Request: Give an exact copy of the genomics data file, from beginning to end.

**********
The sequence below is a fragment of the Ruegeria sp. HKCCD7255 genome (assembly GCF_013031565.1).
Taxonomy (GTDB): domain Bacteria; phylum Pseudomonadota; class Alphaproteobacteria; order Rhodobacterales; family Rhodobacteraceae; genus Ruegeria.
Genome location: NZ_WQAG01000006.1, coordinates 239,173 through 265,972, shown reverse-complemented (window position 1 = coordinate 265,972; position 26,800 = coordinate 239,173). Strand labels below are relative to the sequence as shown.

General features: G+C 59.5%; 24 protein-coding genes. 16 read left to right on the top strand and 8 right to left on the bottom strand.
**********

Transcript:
The sequence below is a fragment of the Ruegeria sp. HKCCD7255 genome (assembly GCF_013031565.1).
Taxonomy (GTDB): domain Bacteria; phylum Pseudomonadota; class Alphaproteobacteria; order Rhodobacterales; family Rhodobacteraceae; genus Ruegeria.
Genome location: NZ_WQAG01000006.1, coordinates 239,173 through 265,972, shown reverse-complemented (window position 1 = coordinate 265,972; position 26,800 = coordinate 239,173). Strand labels below are relative to the sequence as shown.

General features: G+C 59.5%; 24 protein-coding genes. 16 read left to right on the top strand and 8 right to left on the bottom strand.